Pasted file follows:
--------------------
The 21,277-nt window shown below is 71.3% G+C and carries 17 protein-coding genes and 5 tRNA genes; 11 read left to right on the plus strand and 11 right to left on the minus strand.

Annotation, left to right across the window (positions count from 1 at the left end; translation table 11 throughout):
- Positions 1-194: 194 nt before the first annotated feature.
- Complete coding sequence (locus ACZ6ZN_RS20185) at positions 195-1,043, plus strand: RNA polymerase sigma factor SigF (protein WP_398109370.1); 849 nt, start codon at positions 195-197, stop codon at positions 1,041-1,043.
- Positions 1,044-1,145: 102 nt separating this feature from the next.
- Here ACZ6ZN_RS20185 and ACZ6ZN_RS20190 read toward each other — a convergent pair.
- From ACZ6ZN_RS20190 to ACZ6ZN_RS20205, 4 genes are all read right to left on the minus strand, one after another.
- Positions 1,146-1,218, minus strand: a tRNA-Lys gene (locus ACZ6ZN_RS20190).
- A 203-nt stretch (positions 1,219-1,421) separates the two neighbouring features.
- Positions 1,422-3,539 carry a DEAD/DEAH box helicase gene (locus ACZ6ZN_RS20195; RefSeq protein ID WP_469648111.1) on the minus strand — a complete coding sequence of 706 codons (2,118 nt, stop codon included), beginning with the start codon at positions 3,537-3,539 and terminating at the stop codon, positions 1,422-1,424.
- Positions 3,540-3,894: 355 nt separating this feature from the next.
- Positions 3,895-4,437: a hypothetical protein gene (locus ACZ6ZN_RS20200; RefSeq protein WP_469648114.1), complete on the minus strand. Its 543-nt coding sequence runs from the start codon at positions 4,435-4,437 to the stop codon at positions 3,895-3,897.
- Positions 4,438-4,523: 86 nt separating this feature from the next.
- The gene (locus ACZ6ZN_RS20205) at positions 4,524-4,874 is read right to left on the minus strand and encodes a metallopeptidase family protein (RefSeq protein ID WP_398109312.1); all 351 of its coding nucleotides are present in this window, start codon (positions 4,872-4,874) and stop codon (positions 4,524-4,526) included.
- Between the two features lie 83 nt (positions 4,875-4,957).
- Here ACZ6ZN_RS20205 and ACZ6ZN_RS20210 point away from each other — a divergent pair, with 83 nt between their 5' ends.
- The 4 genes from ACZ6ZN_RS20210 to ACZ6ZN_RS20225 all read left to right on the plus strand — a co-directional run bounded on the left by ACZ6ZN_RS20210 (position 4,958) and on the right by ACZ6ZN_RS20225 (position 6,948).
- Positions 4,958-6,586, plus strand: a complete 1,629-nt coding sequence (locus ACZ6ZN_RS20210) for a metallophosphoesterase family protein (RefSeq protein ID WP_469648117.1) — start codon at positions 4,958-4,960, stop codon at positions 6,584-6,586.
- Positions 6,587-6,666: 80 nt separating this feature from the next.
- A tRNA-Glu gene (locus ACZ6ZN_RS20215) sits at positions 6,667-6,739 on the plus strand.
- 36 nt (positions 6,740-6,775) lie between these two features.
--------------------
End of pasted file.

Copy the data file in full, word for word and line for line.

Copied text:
The 21,277-nt window shown below is 71.3% G+C and carries 17 protein-coding genes and 5 tRNA genes; 11 read left to right on the plus strand and 11 right to left on the minus strand.

Annotation, left to right across the window (positions count from 1 at the left end; translation table 11 throughout):
- Positions 1-194: 194 nt before the first annotated feature.
- Complete coding sequence (locus ACZ6ZN_RS20185) at positions 195-1,043, plus strand: RNA polymerase sigma factor SigF (protein WP_398109370.1); 849 nt, start codon at positions 195-197, stop codon at positions 1,041-1,043.
- Positions 1,044-1,145: 102 nt separating this feature from the next.
- Here ACZ6ZN_RS20185 and ACZ6ZN_RS20190 read toward each other — a convergent pair.
- From ACZ6ZN_RS20190 to ACZ6ZN_RS20205, 4 genes are all read right to left on the minus strand, one after another.
- Positions 1,146-1,218, minus strand: a tRNA-Lys gene (locus ACZ6ZN_RS20190).
- A 203-nt stretch (positions 1,219-1,421) separates the two neighbouring features.
- Positions 1,422-3,539 carry a DEAD/DEAH box helicase gene (locus ACZ6ZN_RS20195; RefSeq protein ID WP_469648111.1) on the minus strand — a complete coding sequence of 706 codons (2,118 nt, stop codon included), beginning with the start codon at positions 3,537-3,539 and terminating at the stop codon, positions 1,422-1,424.
- Positions 3,540-3,894: 355 nt separating this feature from the next.
- Positions 3,895-4,437: a hypothetical protein gene (locus ACZ6ZN_RS20200; RefSeq protein WP_469648114.1), complete on the minus strand. Its 543-nt coding sequence runs from the start codon at positions 4,435-4,437 to the stop codon at positions 3,895-3,897.
- Positions 4,438-4,523: 86 nt separating this feature from the next.
- The gene (locus ACZ6ZN_RS20205) at positions 4,524-4,874 is read right to left on the minus strand and encodes a metallopeptidase family protein (RefSeq protein ID WP_398109312.1); all 351 of its coding nucleotides are present in this window, start codon (positions 4,872-4,874) and stop codon (positions 4,524-4,526) included.
- Between the two features lie 83 nt (positions 4,875-4,957).
- Here ACZ6ZN_RS20205 and ACZ6ZN_RS20210 point away from each other — a divergent pair, with 83 nt between their 5' ends.
- The 4 genes from ACZ6ZN_RS20210 to ACZ6ZN_RS20225 all read left to right on the plus strand — a co-directional run bounded on the left by ACZ6ZN_RS20210 (position 4,958) and on the right by ACZ6ZN_RS20225 (position 6,948).
- Positions 4,958-6,586, plus strand: a complete 1,629-nt coding sequence (locus ACZ6ZN_RS20210) for a metallophosphoesterase family protein (RefSeq protein ID WP_469648117.1) — start codon at positions 4,958-4,960, stop codon at positions 6,584-6,586.
- Positions 6,587-6,666: 80 nt separating this feature from the next.
- A tRNA-Glu gene (locus ACZ6ZN_RS20215) sits at positions 6,667-6,739 on the plus strand.
- 36 nt (positions 6,740-6,775) lie between these two features.